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From the file

Battlegrounds | In the race towards US polling day on 3 November, we decided to look at electoral battlegrounds: the intellectual battle for the future of the Republican Party; Black churches’ fight for relevance in the Black Lives Matter movement; and Donald Trump’s determination to cling onto the Evangelical Christians who voted for him in 2016

The protesting church

Wednesday 28 October 2020

The Black Lives Matter protests turned the summer of 2020 into a time of indelible images in America. Scan those images now and you can see anger, certainly, and a determination to wring change from tragedy. But if you set the images of 2020 against their predecessors in the long history of civil rights protests in the United States there’s one thing you don’t see: the Black churches are strikingly absent, not front-and-centre as they’ve so often been. Did Black Lives Matter mark the final moment of divorce between the church and civil rights protest?

The theory has been put forward that BLM revealed a basic incompatibility between Black churches and a new generation of civil rights leaders. Elderly, hierarchical and male-dominated institutions looked into the eyes of a young, diffuse movement, often led by women, and couldn’t make contact. On that telling of the story, Black churches have drifted into irrelevance after long decades of glorious service to a great cause.

The Rev Gregory Seal Livingston has been immersed in that cause for much of his life. A pastor and civil rights activist in Chicago, he has preached and practised protest through religious and secular organisations. I asked him to write an account – a sermon, if you like – to begin to answer that important question: does his church matter to Black Lives Matter?

Ceri Thomas, Editor

I am an urban Black-American with Deep South roots. I’m a Christian, a preacher, a pastor, a prophetic servant of God for the public good. Through kin and skin, I am witness to the blood, sweat, toil, tears, lynchings, rape, chattel slavery and apartheid peculiar to the 400-year journey of the African kidnapped to America’s colonial shores.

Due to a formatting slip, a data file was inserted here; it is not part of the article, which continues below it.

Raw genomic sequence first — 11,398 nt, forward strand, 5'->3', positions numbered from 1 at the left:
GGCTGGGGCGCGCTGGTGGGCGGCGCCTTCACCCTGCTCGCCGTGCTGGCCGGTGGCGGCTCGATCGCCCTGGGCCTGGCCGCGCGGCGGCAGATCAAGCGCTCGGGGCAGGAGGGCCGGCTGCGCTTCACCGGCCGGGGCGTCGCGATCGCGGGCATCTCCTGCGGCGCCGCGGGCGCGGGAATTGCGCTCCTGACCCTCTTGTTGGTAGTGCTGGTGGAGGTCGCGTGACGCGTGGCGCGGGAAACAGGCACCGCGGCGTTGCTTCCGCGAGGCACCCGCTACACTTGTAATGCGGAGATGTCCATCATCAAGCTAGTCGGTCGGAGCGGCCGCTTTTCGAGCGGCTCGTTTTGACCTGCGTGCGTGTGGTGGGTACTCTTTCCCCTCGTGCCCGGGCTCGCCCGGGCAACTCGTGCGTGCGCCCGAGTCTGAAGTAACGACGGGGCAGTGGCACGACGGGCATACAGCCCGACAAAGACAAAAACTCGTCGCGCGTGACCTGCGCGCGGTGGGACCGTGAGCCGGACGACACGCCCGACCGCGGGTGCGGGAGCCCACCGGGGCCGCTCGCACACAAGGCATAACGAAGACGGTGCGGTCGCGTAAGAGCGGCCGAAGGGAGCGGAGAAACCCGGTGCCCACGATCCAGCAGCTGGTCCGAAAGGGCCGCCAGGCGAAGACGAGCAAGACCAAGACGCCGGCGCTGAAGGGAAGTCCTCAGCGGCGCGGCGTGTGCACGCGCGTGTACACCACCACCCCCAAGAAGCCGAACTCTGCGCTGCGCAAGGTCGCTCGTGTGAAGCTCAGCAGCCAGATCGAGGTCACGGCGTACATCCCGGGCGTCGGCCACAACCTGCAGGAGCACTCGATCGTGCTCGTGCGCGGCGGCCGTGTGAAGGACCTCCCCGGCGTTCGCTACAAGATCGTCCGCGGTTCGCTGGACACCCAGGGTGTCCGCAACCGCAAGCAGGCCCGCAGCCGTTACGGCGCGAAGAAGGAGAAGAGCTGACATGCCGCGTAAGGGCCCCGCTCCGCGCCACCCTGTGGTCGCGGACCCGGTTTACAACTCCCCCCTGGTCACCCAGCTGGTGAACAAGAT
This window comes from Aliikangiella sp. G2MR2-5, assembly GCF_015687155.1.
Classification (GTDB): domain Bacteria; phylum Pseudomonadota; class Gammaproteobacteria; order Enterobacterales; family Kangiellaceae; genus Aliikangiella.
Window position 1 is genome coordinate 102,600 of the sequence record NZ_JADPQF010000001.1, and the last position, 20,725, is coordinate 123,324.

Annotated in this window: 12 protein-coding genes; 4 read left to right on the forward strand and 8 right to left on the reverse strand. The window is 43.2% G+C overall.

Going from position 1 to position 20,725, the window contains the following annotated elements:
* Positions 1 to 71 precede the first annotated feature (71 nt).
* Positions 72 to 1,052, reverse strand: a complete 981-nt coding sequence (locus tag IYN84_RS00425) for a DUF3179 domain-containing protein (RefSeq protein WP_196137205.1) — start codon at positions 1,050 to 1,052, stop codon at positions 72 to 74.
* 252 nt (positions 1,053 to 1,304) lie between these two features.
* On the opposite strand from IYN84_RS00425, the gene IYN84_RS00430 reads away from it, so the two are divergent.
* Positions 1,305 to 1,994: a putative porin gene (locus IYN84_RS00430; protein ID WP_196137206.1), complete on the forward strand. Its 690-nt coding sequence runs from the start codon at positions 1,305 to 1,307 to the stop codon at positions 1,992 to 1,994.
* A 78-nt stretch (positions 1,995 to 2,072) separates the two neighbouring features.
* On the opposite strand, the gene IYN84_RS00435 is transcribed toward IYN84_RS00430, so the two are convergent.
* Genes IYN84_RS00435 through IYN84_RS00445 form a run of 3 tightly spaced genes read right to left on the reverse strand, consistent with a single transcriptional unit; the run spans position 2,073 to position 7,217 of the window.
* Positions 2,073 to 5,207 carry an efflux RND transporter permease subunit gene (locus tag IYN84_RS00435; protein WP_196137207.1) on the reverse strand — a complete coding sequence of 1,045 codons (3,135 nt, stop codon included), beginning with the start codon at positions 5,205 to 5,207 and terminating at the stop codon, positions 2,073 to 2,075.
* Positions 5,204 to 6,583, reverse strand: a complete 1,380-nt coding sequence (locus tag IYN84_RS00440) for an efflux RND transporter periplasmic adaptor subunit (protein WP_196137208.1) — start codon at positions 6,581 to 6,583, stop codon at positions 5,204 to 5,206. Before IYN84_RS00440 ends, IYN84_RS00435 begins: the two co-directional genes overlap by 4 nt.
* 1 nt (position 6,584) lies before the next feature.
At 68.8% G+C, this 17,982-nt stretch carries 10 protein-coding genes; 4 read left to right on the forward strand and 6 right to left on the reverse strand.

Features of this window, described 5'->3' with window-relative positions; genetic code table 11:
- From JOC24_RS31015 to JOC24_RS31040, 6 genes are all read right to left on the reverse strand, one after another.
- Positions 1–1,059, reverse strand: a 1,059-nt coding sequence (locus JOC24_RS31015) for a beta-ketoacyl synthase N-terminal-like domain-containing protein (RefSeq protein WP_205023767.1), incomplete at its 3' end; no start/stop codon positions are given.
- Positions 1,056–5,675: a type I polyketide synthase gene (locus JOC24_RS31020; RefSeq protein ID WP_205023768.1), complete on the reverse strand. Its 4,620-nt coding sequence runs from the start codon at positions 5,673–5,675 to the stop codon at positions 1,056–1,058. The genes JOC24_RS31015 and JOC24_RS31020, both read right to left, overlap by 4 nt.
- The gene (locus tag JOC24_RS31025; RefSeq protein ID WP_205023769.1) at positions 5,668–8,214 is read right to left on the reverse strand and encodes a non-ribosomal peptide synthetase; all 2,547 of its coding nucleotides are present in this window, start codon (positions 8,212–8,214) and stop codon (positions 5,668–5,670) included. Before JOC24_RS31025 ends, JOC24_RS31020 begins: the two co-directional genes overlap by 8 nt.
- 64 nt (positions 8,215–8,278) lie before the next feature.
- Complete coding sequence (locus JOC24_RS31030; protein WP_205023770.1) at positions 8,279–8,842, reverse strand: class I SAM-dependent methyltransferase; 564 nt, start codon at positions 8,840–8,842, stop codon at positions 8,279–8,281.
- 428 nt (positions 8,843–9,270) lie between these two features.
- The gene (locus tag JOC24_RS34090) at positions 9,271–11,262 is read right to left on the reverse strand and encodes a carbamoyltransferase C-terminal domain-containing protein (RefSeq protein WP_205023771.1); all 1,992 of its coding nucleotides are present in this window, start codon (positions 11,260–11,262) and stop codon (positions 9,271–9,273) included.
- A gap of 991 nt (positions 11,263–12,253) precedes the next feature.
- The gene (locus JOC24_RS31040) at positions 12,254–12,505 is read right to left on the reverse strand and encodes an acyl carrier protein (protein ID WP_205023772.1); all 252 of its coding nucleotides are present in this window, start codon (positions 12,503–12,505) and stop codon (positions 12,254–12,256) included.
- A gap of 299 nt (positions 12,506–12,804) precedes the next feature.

However, I submit that 400 years is long enough to make a new people. The Black-American is the quintessential American. Our ethnicity is American. Our religion, our Christianity, our Jesus is Black…Black Consciousness.

The Rev. Mariama White-Hammond delivers a eulogy for George Floyd in Boston

Wrought, formed and forged in a white-hot crucible of oppressive existential suffering this Black consciousness transformed itself – matricised – into what Albert Raboteau called, ‘The Invisible Institution’ – the Slave Church. I claim an intimate understanding of the importance and power of the Historical Black Church in American history – and in this first-person reflection, I bear witness to the presence of the Historical Black Church in the Black Lives Matter (BLM) movement.

Simply stated – brick and mortar buildings, chapels, cathedrals and temples do not march, protest, fight and die – only the charred flesh, spilt blood, haemorrhaging spirits and embattled souls of the faithful overcome.

It is this Invisible Institution that, to some, is unseen in the racial upheaval that was ignited by the execution of George Floyd by Minneapolis police officer Derek Chauvin. Protests are often not understood by those who are comfortable, by those who are not afflicted, by those who are not structurally denied the dignity of our common humanity.

Pastors from twelve churches call on Massachusetts politicians to pass a police reform bill

Are church folk flooding the streets resisting the establishment and pushing back to push forward for a racial reckoning, for racial justice? Yes. How do I know? I can see. I see choir members, congregants, youth pastors, ministry leaders, deacons, ushers – in other words, people just like you and I (I’m out there too!) standing in the shoes of the prophets, especially those of our prophetic civil rights tradition, offering our bodies as living sacrifices to effect change.